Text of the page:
The Singapore Retailers Association declared the yearly shopping festival here a "success" this year, after a rise of 2 to 4 per cent in sales. That wasn't quite "great" but one should be thankful nonetheless after three consecutive years of decline. The modest recovery was attributed partly to a mobile shopping app, GoSpree - an effort of the association to remake the Great Singapore Sale (GSS) by harnessing technology.
Of course, a commonplace app alone will not bring back the glory days of the GSS. Retailers will have to push the boundaries a lot harder and faster to stay on top of the game, as tech-savvy millennials are already getting their fill of online shopping. Critics of Singapore malls declare that they are "one click away from irrelevance", as competition mounts from the likes of Amazon, and fintech reduces the physical presence of banks and finance companies across the island.
The sector is not immune from disruption, of course, but physical retail space is valuable even for Internet giants such as Amazon and Google that are out to create something unique and has mass appeal. The former, for example, is using "just walk out" technology to allow customers to step into an Amazon Go store, pick up items and leave without using a checkout counter. This "retail magic", as some call it, is achieved by combining smartphone technology, machine learning, multiple sensors, image recognition, integrated payment and artificial intelligence.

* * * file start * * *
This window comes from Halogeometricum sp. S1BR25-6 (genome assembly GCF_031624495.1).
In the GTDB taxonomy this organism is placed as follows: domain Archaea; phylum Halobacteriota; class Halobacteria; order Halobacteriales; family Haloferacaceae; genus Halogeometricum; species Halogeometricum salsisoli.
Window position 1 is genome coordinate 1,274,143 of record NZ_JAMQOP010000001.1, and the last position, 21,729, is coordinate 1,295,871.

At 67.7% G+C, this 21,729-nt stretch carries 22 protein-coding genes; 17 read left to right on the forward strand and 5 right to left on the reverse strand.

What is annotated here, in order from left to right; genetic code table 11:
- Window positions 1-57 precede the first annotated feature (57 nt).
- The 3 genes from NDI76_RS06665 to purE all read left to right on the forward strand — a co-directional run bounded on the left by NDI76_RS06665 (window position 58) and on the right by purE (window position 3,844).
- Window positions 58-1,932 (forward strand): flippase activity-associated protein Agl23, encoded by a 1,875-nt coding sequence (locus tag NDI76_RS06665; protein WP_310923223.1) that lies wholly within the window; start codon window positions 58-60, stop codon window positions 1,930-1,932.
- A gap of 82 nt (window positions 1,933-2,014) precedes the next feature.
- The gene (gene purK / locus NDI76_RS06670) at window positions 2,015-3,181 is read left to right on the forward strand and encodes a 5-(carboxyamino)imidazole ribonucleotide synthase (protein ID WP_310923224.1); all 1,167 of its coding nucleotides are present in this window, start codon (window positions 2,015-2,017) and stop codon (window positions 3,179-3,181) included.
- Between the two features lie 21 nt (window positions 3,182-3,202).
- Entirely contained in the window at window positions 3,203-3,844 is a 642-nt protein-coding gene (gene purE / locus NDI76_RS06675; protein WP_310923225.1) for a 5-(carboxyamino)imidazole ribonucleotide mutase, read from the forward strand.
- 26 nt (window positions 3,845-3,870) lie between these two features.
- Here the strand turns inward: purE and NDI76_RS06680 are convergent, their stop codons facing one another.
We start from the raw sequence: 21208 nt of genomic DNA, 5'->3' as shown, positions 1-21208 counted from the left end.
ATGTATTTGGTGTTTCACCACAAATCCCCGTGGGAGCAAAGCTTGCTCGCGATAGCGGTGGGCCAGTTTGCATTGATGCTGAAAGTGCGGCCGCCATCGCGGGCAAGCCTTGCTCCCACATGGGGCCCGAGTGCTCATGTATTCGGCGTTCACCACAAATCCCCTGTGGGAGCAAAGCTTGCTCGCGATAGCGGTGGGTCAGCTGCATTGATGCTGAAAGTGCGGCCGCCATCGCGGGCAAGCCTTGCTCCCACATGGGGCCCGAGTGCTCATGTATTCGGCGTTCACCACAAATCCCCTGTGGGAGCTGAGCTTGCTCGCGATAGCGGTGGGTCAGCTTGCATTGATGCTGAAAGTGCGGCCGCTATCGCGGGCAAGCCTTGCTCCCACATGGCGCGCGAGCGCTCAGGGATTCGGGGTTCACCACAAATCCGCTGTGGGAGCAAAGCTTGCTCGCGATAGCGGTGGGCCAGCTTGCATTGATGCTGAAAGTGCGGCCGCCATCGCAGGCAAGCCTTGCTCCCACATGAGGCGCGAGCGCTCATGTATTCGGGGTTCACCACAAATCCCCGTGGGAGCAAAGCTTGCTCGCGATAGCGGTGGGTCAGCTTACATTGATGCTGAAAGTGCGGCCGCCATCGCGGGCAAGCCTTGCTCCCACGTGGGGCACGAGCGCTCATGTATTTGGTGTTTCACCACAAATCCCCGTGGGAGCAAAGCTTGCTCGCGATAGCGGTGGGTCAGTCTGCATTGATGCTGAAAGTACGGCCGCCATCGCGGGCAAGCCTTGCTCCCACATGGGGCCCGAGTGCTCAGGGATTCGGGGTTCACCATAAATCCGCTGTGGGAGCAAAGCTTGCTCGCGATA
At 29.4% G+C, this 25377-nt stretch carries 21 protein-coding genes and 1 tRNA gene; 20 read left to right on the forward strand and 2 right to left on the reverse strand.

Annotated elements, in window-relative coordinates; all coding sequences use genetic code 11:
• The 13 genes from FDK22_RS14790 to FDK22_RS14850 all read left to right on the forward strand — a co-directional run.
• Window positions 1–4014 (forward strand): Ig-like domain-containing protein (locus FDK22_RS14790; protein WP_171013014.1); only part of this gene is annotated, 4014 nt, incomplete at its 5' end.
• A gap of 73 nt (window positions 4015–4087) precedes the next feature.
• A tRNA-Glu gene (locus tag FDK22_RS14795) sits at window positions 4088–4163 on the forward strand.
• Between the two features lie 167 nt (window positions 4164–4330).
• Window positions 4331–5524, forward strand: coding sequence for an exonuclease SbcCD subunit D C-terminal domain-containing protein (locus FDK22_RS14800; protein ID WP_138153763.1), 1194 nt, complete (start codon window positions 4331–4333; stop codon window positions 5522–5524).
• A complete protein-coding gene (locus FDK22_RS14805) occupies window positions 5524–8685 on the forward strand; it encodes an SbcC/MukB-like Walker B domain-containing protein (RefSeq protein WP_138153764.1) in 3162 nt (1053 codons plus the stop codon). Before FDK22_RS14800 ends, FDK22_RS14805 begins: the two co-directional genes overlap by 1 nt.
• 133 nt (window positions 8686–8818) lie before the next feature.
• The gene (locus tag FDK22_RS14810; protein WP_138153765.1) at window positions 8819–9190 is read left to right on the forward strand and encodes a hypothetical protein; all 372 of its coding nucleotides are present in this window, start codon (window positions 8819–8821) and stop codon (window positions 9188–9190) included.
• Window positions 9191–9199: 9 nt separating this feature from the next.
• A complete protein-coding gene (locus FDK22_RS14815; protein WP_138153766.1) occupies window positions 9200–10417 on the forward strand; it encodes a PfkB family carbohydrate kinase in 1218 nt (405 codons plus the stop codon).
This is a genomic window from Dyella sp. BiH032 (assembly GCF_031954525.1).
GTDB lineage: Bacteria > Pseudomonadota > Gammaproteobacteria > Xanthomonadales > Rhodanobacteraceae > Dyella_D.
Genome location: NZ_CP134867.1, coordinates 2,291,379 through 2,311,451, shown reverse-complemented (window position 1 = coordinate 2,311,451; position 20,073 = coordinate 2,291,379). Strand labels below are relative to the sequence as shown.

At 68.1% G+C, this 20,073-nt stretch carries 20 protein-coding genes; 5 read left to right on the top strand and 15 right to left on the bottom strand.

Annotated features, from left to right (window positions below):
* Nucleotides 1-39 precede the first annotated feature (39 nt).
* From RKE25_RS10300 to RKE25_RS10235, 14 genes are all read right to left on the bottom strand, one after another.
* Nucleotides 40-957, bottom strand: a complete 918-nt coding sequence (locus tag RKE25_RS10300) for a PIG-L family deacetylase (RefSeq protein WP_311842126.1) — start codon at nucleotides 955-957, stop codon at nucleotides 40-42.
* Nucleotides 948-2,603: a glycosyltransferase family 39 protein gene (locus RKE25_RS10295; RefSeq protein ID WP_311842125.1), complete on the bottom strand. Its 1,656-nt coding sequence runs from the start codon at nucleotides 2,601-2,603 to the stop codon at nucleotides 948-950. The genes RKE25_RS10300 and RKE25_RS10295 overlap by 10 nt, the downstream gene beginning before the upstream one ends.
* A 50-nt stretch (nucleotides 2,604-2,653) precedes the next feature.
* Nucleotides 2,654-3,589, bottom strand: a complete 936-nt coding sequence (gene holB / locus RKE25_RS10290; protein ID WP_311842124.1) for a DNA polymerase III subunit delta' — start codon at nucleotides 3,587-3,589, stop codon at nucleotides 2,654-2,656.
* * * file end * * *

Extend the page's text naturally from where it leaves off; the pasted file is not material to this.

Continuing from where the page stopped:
The larger point is that reinventing retail shopping has to go beyond an app and discounts. There must be far greater collaboration to shape a shoppers' paradise that sets much store by social, tactile and immersive experiences. If the rabbit hole to a new shopping wonderland is unique, has local colour and cleverly taps a range of new technologies, the GSS will prove to be a seductive experience that is not easily replicable elsewhere.